Western Cape motorists should prepare themselves for major disruptions during the next few years, as massive wind turbine components are transported by road from harbours to wind-generating sites, many of them along the West Coast.
Preparation work on the roads will include the “significant” restructuring of some intersections, along with the temporary removal of signage and fencing to accommodate the extremely long and heavy loads, the Windaba 2011 wind energy conference at the Cape Town International Convention Centre heard on Thursday.
Engineer Sisa James of the GreenCape Initiative, a non-profit, co-operative venture to promote sustainable development in the province, said that about 1850 megawatts of wind energy were expected to be procured by 2015, during the first round of the government’s programme to buy renewable energy from independent power producers. Bids from these producers must be submitted by November 4, with the preferred bidders scheduled to be announced three weeks later. The first turbines are expected to be operational by June 2014.
James said they had estimated that generating this amount of power would require about 925 wind turbines, which translated logistically into 6 475 “abnormal loads” over a two-year period, or about 13 abnormal loads every day.
“They will be constantly on our roads for the next two years,” he predicted.
Although some wind energy projects would be built in the Eastern and Northern Cape, most would be in the Western Cape, along the West Coast.
Many people asked why the giant wind turbine components could not be transported by rail, but James said that would require “significant” investment in new equipment and infrastructure.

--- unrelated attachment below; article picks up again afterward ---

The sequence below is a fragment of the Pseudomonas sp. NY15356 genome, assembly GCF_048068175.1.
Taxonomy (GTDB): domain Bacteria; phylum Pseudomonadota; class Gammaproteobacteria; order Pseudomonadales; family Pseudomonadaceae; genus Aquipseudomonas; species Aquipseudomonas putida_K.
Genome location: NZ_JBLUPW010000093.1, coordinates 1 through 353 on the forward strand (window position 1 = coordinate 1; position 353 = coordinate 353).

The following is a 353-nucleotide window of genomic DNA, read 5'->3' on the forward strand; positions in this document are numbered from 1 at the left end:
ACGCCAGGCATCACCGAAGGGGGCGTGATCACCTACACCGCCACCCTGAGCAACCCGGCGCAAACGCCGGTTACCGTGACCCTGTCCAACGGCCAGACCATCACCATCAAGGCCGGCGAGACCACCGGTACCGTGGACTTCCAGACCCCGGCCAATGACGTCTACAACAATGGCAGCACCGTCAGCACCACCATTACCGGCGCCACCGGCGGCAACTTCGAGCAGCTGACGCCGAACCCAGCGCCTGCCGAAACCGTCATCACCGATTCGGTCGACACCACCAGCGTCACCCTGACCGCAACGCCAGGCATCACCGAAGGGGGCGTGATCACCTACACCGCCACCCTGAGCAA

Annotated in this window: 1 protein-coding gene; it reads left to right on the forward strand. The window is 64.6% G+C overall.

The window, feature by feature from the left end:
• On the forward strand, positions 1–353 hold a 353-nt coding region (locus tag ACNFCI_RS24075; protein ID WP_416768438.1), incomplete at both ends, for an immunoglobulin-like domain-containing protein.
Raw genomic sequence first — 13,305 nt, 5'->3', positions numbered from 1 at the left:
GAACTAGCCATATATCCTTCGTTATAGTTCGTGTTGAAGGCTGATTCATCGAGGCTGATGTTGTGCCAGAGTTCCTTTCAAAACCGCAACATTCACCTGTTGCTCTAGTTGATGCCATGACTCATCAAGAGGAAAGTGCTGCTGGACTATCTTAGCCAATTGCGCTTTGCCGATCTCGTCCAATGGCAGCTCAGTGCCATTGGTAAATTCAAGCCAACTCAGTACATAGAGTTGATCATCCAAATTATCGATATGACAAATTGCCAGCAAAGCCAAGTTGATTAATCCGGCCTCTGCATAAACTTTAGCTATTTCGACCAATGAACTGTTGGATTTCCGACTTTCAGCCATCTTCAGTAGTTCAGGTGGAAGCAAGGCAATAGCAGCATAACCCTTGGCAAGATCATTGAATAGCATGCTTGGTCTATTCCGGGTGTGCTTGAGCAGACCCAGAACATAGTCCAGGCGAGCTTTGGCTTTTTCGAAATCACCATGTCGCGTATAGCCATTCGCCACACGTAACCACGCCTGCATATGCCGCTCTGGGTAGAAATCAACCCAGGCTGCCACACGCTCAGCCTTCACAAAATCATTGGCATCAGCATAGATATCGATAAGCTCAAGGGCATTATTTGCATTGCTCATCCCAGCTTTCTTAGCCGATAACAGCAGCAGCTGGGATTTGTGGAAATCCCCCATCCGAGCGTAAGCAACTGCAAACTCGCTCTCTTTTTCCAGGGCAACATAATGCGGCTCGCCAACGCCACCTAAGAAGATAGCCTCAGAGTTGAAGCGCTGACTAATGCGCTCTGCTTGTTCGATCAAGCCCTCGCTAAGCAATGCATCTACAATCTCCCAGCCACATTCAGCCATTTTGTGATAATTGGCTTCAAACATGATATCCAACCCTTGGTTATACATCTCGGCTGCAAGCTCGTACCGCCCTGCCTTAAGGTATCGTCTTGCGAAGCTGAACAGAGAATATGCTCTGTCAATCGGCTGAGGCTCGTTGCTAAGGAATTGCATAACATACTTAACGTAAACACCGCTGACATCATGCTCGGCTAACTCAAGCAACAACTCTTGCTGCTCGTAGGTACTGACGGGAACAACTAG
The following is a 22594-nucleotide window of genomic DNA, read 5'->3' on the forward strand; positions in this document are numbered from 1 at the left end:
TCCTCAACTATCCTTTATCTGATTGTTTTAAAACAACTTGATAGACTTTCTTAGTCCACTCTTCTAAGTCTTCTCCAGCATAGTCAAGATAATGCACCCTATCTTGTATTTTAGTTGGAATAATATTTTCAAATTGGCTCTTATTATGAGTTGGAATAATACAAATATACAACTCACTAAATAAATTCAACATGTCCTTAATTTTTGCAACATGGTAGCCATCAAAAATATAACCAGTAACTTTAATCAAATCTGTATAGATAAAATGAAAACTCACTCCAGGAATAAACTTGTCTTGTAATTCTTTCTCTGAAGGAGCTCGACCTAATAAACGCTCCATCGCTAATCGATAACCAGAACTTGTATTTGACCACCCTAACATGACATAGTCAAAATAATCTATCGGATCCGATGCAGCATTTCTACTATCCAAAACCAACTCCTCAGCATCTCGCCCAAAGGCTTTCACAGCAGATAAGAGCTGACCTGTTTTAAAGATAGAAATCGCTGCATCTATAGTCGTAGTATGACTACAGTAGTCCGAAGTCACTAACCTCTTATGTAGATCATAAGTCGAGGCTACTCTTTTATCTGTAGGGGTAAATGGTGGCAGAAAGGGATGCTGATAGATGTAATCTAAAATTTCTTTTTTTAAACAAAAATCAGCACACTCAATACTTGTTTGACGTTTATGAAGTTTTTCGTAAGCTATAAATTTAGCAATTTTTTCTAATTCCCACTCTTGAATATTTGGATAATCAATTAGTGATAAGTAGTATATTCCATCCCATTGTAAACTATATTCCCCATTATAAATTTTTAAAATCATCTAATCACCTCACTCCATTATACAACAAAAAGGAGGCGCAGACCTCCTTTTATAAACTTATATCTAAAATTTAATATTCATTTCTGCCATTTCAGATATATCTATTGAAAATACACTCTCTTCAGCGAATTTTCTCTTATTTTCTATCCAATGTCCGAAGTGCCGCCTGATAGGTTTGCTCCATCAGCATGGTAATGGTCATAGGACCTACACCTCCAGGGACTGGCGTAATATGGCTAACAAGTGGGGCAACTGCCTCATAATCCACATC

“The honest answer is that we’ve spoken quite a lot to Transnet and they still don’t have the picture.”
He explained that the abnormal loads would include the three 45m blades per turbine, which would create a significant length problem for hauliers.
The 3.5m x 28m towers would create a height problem for passing under bridges, as would the 3.5m hubs which would be a “very bulky” load.
The 80-tonne nacelles – the aerodynamic structures on top of the towers that contain the gearbox, low- and high-speed shafts, generator, controller and brake – would create both weight and length problems.
“They have to distribute that weight over many axles, and that can cause a vehicle to be quite long,” James said.
Primary issues for the transport of the wind turbines were route clearances, including intersections where turns were required; the shortage of cranes, both to offload vessels bringing the components from overseas manufacturers and to erect the turbines at the site; the maintenance of and possible damage to gravel roads; and moving components between individual turbine plots on site.
GreenCape had managed to convince the Saldanha Bay port authority to make cranes available and had offered to lease an overall staging area in which hauliers could in turn lease smaller areas as required, James said.
They had calculated that about 112 dedicated traffic escorts would be required to accompany the abnormal loads and the Western Cape transport department was considering appointing private escorts.
“There is a very significant safety factor that they emphasise very strongly.”
The province had set up a wind turbine transport co-ordinating committee to deal with issues such as shipment scheduling, a joint staging area and route and road clearances, otherwise there could be “very, very big problems”, James warned.
“Communication is key, and it will be especially important after the preferred bidders are announced.” –